Equally clear is the importance of getting the physical user interface right. These new devices will vary greatly in their interface requirements and opportunities, and many of the interaction conventions we've become used to might not apply. As always, the best starting point is a careful task analysis of how your users will really use your device or service.
Minimize the amount and depth of knowledge neded.
Of course; you knew that already. But the particular challenge of working in this area is that some degree of technical complexity -- subnet masks, gateway addresses, and encryption types -- are unavoidable. Fortunately, there are ways to deal with them that don't require "ordinary" people becoming networking experts:
Fewer options are generally better. My wireless router offers me at least 10 different versions of encryption. They might all be necessary for legacy reasons, but they shouldn't all be offered as primary, equal alternatives. If you're a company that makes both computers and wireless equipment, you have an advantage; you can design both as part of a single solution that implements the best approach and hide the alternatives from users who don't need or care about them. If you're not such a company, I'd suggest that this is an area for collaboration and co-design between partners who are targeting different aspects of the same market.
Re-use what the user has already done. If, for instance, your phone's email setup should be the same as your PC's, it should be simple to push those settings down into the phone instead of making the user find them and enter them manually.
Let devices find and configure each other. There's been a lot of progress in this area in the past few years — consider the improvements that have come with Bluetooth, Zeroconf/Bonjour, and even dynamic host configuration protocol (DHCP) which let me start up and use a device without worrying about the configuration details. Moving forward, the challenge will be to repeat these successes at higher and more useful levels. For example, what would it take to build an email system that, given an email address and password, "just works," with the degree of functionality and security that people will and should expect? How would you retrofit it to all the mail servers and clients that currently exist? This is a broader notion of service discovery than that used in the devices just mentioned, but there are a lot of opportunities we can pursue here.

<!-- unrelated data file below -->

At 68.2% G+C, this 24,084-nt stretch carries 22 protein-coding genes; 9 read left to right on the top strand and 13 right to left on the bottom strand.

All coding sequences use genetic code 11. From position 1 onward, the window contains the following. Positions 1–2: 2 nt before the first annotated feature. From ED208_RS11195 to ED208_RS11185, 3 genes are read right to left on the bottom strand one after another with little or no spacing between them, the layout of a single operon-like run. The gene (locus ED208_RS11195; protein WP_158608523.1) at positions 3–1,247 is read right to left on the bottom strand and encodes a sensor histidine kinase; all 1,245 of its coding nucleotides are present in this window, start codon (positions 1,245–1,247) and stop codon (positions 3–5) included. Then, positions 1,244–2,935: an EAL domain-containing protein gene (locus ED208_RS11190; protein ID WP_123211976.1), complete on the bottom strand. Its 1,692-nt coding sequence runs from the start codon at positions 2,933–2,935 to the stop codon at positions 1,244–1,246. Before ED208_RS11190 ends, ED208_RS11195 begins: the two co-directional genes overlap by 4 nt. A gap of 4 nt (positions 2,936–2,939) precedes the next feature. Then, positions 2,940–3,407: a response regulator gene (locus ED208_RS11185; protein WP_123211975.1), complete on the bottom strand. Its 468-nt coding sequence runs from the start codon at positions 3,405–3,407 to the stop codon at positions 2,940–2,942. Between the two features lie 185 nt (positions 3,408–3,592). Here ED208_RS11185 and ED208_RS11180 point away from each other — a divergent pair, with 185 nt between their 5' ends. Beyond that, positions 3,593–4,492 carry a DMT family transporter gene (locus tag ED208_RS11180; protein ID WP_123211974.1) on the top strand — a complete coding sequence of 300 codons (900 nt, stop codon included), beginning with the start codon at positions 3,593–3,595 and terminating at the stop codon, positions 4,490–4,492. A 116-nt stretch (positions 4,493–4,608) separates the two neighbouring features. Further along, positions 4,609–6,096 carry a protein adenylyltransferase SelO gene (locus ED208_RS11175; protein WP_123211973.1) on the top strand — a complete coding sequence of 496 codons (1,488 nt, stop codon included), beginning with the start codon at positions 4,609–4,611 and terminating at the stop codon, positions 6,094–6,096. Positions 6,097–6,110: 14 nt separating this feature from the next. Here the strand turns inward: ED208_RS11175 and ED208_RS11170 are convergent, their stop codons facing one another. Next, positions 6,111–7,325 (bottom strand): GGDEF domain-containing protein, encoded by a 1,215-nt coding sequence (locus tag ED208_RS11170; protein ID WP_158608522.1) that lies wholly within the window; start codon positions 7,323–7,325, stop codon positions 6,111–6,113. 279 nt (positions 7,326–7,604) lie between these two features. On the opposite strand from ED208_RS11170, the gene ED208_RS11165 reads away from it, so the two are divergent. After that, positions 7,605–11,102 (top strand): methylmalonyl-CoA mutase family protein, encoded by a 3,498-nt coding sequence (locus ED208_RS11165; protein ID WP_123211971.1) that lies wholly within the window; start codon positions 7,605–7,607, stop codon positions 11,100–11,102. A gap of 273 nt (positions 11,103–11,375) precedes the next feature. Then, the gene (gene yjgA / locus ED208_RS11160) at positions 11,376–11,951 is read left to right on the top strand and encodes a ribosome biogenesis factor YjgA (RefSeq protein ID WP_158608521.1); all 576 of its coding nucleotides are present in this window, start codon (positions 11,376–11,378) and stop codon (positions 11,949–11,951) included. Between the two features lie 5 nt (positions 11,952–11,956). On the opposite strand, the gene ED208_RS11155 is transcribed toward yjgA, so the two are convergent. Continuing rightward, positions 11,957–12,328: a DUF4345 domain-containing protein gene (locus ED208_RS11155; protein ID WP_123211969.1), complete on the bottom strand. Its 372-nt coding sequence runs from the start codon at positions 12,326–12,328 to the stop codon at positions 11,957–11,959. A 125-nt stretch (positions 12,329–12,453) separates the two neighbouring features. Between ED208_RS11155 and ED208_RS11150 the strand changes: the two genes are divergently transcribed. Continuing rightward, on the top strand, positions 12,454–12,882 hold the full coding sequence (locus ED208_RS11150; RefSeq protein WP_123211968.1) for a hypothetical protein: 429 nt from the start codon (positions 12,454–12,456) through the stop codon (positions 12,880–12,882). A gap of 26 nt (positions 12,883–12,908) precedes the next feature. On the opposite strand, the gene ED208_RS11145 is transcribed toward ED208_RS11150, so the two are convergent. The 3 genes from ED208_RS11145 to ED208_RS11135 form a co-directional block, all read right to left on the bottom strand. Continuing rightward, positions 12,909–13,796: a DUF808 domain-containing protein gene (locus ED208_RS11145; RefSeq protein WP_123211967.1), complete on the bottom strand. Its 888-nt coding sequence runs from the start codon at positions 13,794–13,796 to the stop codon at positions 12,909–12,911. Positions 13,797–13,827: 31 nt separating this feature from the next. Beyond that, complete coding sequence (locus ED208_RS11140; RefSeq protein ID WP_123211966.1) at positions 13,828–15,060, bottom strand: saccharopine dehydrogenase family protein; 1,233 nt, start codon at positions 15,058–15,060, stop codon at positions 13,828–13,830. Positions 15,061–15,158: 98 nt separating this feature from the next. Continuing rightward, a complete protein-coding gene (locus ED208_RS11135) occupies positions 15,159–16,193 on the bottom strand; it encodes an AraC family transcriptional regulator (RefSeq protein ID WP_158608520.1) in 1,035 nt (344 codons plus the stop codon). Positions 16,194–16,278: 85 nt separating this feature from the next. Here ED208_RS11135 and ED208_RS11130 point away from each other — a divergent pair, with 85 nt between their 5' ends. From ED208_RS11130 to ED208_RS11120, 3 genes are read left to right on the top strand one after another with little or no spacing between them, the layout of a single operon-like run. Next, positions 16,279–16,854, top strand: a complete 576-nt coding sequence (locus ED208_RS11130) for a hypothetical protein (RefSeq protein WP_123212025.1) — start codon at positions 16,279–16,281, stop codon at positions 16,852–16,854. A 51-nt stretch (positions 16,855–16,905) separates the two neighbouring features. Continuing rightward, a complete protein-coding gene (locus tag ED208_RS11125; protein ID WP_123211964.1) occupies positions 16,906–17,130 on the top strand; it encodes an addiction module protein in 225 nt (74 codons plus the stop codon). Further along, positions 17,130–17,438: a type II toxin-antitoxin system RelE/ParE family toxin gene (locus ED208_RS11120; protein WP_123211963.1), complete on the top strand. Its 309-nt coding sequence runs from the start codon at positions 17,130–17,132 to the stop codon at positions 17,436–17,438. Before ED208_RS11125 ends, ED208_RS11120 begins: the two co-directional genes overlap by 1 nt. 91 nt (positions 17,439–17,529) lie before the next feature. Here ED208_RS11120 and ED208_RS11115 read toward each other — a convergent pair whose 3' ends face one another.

Think and act carefully about information security. The more that personal information finds its way into Internet-enabled devices, the more opportunities there are for problems. Some of this is pretty basic stuff — if my phone broadcasts my credit-card number to another device, that transmission should be secure. But, beyond that, huge questions arise about the kinds of information these devices collect, create, and distribute. What information gets collected? Who owns or controls it? What can they do with it? Who can get access to it? How do I control it? (Or, what part of it can I control?) There's a big trade-off here: the benefits coming from the great things that could be done with a complete aggregation of information versus the risks coming from the awful things that could be done. This is becoming increasingly evident, as mobile phones become ever more capable devices and Web-based services touch more of our online lives. There are no easy solutions; rather, a conversation has begun — a negotiation, really — about who owns this information, who owns the right to aggregate it, and who owns the inferences that can be drawn from those aggregations. If you're working in this area, you're a part of that negotiation whether you like it or not, and you should be thinking about how these issues affect your work.
Are you in the fashion business? Design and even fashion are important parts of personal devices. Many of the devices making their way to the Internet will be very personal, such that good physical design will be essential. Consider the recently announced Amazon Kindle e-book reader: how many of its early reviews commented — and not positively — about the device's physical design? Getting this right is essential to a product's success. Of course, attractive doesn't mean usable — remember my earlier story about my attractive but dysfunctional iPod case. Great physical design is an important part of the story, but it's not the only part.
Don't ignore legal matters. Personal Internet devices can have a broad reach — into media tied to contentious policies about access rights, and into personal information that raises legal and privacy issues, especially outside the US. In addition, challenging liability issues might arise when these devices tell other devices what to do. Recall the microwave remote control demos — I mentioned these demos once to a lawyer, who thought about it for a few seconds and began to laugh. "Wait — you want to make it possible to turn on a heat-producing device in a home when no one is there? Suppose something goes wrong — a software bug, a neighborhood kid breaking the device's security — and a fire starts? That's a lot of liability to look at." Even in these days of overeager lawyers, I had to admit that he had a point. There are difficult issues in this area and, although you might not be a lawyer, you can't afford to overlook them.
I wish I had more answers to the questions I've raised here. Huge opportunities are emerging that combine the Internet and home life, but we won't get there until we figure out how these new devices can be tamed to fit in effectively with a very broad user base that has a small fraction of the technical expertise that you and I do. The devices must do useful things, do them in ways that their users will understand, and still respect the parts of my life that they touch. We have no choice but to take these problems seriously — it's the right thing to do, and if we don't, this opportunity to expand the Internet into new markets and parts of our lives will fail as badly as the first one did. I hope that five years from now I'm not writing another column about the Great Home Internet Fallacy of 2008.